Documentaries produced by or for the BBC.
This programme with Dudley Moore in the role of the layman investigates the physical and philosophical theories of time, including the variability of human estimation of time, the meaninglessness of concept of absolute time, the relativity twin paradox, time travel, the birth in detail and an envisioned death of the universe. Those explaining these concepts to him include Isaac Asimov, and actors in dramatizations, together with graphics and simulations.
TV special featuring footage filmed throughout Wings' tour of 1975/1976, following the band in England, Australia and America. It contains live concert performances featuring fifteen of Wings' greatest songs and home movies of Paul McCartney and his family, providing a fascinating profile of the McCartneys' life off-stage.
The tour itself was a major triumph for Wings - the first time the group had appeared in Australia and America, and Paul's first performance in the States for ten years. Three million people saw the shows and a then-world record attendance for an indoor concert of 67,053 was set at the Kingdome, Seattle.
Starting with Paul and Linda in Scotland, the special features the gradual build-up of the band and follows Wings on tour with hit songs such as Jet, Maybe I'm Amazed, Yesterday, Silly Love Songs and Band on the Run. The Wings line-up for the tour was Paul and Linda McCartney, Denny Laine, Jimmy McCulloch and Joe English.
This highly informative and educational two hour BBC program was written and conceived by Nigel Calder, author of several books on science, including Einstein’s Universe, upon which this program is based. It is hosted by Peter Ustinov, who serves both as our guide to understanding Einstein’s theories and speaks Einstein’s words to make his presence felt throughout the program. Ustinov becomes educated in Einstein’s theories by many of the best minds in science, who provide demonstrations to illustrate his teachings. These include experiments to help understand gravity, warped space, how light responds to gravity, the “Doppler effect” and how radio waves, as used in police radar, are an unbeatable way of measuring speed. From these simpler experiments much larger concepts are drawn, such as the discovery of a Binary Pulsar, the nature of black holes and how they are created, and the ultimate theory of how the universe was formed. Other demonstrations measure the speed of light, how time passes more slowly for people traveling in an airplane, the incredible accuracy of the Atomic Clock in Washington, DC and how time itself would appear to stop at the surface of a black hole. The conclusion of the program portrays Einstein as a great humanitarian. Although known as the “father of the Atomic Bomb”, his greatest concern was for the potentially devastating effects splitting the atom could have on the future of mankind. His famous letter to President Franklin Roosevelt warned that although the splitting of the atom to detonate an atomic bomb could be used to end World War II, it could also potentially be used for far more deadly ends. This last thought is the subject of another Nigel Calder book, Nuclear Nightmares, and a second BBC program to explore this subject in more depth.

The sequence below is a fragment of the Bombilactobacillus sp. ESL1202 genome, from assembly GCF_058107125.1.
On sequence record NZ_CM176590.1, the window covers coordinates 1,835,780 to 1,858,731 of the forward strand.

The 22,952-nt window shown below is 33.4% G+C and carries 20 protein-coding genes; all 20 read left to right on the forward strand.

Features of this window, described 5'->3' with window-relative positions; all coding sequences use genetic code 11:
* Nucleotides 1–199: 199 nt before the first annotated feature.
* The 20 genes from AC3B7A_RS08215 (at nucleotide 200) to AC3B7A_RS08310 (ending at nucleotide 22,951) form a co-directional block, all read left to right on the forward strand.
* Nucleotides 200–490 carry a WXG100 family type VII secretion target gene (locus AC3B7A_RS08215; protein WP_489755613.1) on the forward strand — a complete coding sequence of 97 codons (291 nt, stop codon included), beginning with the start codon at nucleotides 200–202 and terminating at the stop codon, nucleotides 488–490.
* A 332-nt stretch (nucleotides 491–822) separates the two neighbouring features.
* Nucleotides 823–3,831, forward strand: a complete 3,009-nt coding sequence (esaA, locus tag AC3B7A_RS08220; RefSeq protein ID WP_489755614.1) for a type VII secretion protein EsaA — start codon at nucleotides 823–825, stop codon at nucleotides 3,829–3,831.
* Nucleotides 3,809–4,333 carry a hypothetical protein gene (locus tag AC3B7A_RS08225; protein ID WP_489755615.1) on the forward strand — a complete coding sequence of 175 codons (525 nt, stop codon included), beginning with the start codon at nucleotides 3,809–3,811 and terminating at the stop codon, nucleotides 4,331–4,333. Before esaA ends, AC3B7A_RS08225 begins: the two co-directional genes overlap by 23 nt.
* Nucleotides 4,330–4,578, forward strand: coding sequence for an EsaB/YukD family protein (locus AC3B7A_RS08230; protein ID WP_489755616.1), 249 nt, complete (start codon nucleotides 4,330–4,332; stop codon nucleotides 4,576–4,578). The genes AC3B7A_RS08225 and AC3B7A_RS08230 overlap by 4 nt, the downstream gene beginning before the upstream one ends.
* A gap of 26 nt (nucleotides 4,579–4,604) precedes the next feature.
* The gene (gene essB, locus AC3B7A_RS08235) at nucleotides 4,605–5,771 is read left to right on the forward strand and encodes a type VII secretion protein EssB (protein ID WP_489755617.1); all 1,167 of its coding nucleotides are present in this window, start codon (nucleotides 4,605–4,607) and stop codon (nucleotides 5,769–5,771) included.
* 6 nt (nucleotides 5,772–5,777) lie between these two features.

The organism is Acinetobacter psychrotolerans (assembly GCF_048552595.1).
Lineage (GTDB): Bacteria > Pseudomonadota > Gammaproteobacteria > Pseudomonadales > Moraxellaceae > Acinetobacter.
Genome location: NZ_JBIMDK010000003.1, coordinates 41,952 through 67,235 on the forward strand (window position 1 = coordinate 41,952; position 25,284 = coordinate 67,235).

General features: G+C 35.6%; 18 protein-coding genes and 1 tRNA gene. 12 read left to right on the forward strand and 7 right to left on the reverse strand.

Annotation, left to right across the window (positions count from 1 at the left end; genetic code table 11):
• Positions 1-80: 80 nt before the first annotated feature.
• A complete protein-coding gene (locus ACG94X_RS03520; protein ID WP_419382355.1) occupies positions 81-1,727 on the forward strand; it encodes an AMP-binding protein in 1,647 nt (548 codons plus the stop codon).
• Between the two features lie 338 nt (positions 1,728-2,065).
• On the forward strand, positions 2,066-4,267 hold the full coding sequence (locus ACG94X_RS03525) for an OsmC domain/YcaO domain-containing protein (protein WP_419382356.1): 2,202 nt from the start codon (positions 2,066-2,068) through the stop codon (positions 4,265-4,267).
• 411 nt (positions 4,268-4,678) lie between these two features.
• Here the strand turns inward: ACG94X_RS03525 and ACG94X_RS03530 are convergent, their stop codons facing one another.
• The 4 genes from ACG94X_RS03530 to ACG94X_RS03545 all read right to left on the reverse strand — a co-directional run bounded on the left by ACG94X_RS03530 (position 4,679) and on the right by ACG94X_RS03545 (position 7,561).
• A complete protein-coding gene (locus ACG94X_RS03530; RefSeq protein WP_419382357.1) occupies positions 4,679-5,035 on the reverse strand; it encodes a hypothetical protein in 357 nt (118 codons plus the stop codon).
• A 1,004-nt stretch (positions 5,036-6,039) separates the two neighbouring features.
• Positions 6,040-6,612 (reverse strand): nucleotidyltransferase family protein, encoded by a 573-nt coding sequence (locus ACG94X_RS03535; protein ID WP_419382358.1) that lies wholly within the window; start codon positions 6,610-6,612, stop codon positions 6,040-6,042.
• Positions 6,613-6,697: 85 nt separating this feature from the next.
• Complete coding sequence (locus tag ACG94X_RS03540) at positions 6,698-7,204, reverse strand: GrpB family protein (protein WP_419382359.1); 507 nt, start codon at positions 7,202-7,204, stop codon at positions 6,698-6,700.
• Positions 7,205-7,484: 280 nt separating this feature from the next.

Michael Rodd surveys the use of synthesisers,computer & multi-track recording techniques to create the new sounds of electronic music.
James Burke looks back on the Apollo Moon landings. Now that ten years have passed, the full story of how and why America sent men to the Moon ' for all mankind ' can be told.